Sprint KPIs

Here’s the Jeff Sutherland and Scott Downey document on which we based our Backcountry.com version of Scrum KPIs (I worked on this with the PMO at Backcountry, including Michael Burleson and other project managers and scrum masters):


A set of Key Performance Indicators (KPIs) provides Product Teams with a standardized set of metrics to help gauge their success at delivering value and meeting commitments each Sprint.
What are the metrics?
  1. Focus Factor - Ratio of Story Points accepted to the team's work capacity in the Sprint
  2. Adopted Work % -  Ratio of work brought into the sprint after the original planning sessions to the work committed to in the original planning session.
  3. Found Work % - Ratio of incremental story points based on learning once in the sprint vs the original commitment for the Sprint.
  4. Commitment Accuracy % - Ratio of original commitment to total commitment
  5. Work Accepted % - Ratio of Accepted Story points at the end for the Sprint to the original commitment at the beginning of the Sprint.
What’s the purpose?
  • Contribute to team’s continuous improvement efforts to achieve higher levels of productivity
  • Provide a normalized set of metrics for assessment of enterprise Agile performance
How can a team use them?
  • At the beginning of the Sprint retrospective, summarize team performance and highlight areas of strong and weak performance.  Specifically:
    1. Enter the value of work completed on User Stories In Progress and Completed (but not Accepted) at the end of the Sprint, in the Effort Not Accepted field
  • *# Review Story Point estimates for all work (Accepted, Complete, In Progress) and re-estimate (revise up only, not down), if necessary, based on improved knowledge.
  • Provides input in the the discussion portion of the Sprint Retrospective .
How should they not be used?
  • Any way that violates Agile Principles and Scrum Values (top-down mandates; focus on individual instead of team performance; manipulating data, etc.)

How can these metrics facilitate discussion in the Retrospective?

First and foremost, these metrics are best used by looking at them over time.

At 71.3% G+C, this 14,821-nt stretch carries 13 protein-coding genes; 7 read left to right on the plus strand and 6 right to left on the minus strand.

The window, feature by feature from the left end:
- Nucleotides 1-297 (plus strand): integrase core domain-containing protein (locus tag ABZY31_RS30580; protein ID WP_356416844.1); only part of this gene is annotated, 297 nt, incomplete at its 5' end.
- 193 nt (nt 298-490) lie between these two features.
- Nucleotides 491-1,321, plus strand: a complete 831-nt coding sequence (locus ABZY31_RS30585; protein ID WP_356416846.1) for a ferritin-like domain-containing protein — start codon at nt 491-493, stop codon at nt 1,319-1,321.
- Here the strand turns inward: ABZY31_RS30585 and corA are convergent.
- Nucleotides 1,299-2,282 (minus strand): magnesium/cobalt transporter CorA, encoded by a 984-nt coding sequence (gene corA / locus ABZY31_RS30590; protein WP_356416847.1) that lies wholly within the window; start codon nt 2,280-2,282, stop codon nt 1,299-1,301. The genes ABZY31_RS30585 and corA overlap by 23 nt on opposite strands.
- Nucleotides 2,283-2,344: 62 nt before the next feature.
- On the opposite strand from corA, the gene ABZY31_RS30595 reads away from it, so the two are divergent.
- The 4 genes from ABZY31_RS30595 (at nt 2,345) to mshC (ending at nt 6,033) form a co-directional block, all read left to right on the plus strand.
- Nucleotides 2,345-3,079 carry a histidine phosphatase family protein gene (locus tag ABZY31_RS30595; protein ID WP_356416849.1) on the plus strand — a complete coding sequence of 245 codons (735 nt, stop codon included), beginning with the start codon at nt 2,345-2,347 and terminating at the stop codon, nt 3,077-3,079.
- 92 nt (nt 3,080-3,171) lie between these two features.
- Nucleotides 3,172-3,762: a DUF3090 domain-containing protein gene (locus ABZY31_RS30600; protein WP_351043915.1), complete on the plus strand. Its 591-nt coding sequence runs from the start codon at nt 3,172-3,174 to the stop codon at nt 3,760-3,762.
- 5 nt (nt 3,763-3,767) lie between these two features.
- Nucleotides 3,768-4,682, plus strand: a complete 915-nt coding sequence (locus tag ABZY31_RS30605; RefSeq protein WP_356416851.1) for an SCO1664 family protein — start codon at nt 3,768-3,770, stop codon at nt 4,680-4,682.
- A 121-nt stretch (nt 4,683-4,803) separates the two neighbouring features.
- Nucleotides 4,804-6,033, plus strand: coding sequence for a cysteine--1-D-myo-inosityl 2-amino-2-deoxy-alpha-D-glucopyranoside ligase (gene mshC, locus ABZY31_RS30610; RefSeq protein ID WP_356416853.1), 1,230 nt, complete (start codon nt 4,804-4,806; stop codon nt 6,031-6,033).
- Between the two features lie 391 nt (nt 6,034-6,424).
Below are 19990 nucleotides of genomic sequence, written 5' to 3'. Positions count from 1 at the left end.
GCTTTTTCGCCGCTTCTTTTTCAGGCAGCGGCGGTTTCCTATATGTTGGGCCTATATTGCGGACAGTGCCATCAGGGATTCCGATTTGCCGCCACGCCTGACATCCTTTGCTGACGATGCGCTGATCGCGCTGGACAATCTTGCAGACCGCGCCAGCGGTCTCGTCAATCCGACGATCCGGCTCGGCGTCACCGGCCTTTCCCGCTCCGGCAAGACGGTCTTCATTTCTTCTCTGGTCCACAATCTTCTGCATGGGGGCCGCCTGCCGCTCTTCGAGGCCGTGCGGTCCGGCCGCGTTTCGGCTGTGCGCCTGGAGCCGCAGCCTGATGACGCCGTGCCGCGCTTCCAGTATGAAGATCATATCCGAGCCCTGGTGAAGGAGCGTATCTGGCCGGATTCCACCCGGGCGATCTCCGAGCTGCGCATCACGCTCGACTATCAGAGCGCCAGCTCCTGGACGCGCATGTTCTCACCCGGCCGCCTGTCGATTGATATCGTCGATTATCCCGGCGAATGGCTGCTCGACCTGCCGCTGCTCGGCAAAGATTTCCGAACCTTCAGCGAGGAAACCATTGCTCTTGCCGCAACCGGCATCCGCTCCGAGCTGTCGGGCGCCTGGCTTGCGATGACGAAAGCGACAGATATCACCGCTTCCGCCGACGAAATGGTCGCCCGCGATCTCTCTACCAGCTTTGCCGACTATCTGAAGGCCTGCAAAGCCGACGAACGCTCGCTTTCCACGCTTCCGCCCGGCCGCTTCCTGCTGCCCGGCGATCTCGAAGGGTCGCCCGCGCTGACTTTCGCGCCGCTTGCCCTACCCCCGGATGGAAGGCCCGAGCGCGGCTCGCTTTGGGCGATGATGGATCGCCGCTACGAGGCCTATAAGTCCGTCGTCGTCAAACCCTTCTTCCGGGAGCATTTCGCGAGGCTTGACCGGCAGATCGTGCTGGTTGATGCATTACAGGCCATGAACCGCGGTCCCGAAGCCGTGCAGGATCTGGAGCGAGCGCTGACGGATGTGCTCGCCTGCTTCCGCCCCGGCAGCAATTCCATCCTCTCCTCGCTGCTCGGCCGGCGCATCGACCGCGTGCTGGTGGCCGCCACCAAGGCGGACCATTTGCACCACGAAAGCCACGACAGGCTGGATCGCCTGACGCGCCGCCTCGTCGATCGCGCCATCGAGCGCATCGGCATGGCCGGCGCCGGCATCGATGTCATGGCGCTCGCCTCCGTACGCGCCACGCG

1. Is the team trending in a certain direction over time for each metric?
  2. Are there good explanations for abnormal "spikes" for a given metric?
Some value can be derived by discussing the "whys" behind a given iteration's numbers, but the aggregate of a number of iterations will tell a more complete story.
Focus Factor: If this ratio is low (below 80%) it indicates the team has work capacity that for some reason is not being translated into accepted stories.
  1. Are stores not granular enough? How might they be able to be broken down into smaller, but still testable increments?
  2. Is the team trying to work too many separate things at once? Are there opportunities to "swarm" stories with more of the team's resources at once.
Adopted Work %: If this ratio is consistently above 20% that means the team is struggling with changing requirements during the Sprint.
  1. Are items coming into the Sprint after the planning session agreed to by the entire team?
  2. Can the items coming into the Sprint after the planning session legitimately not wait until the next Sprint?
  3. For items that come into the Sprint after the planning session, are an equal number of Story Points removed from the Sprint to compensate for the added work?
  4. Is there anything that can be done to limit these disruptions?
Found Work %: If this ratio is consistently above 20% it is an indication that the team is having issues with reliably assigning accurate Story Point estimates.
  1. Do the stories that "grow" tend be of a certain size (typically on the large end of the spectrum)? If so, maybe they are too complex and need to be broken down into sub-Stories.
  2. Are the Stories appropriately groomed; meaning does the team really take the time to think through the requirements and high level steps necessary to properly assign a relative Story Point estimate?
  3. Is it your Done Criteria, or lack thereof, that is causing the team to underestimate what it will really take to complete a Story?
  4. Are you trying to equate story points to anticipated hours of effort rather than evaluating a story's complexity holistically against other "like" Stories?
Commitment Accuracy %: A target for this ratio is around 80%. You want your original commitments to routinely be representative of the total commitment for the iteration, however, if it is close to 100% on a consistent basis it could indicate that the team is actually over-investing in grooming/estimation (influencing "Found Work" or is being too rigid in not allowing an iteration to "bend" based on emergent business needs (adopted work). Typically, this is not a problem.)
  1. Is it Found Work, Adopted Work, or both that is throwing off your Commitment accuracy?
Work Accepted %: This is the primary measure on which most teams base the "success" of their sprint. Did you complete all (or most) of the Story Points that you committed to for the Sprint?

Here’s a snapshot of a Google doc used to keep track of a team’s performance over time:


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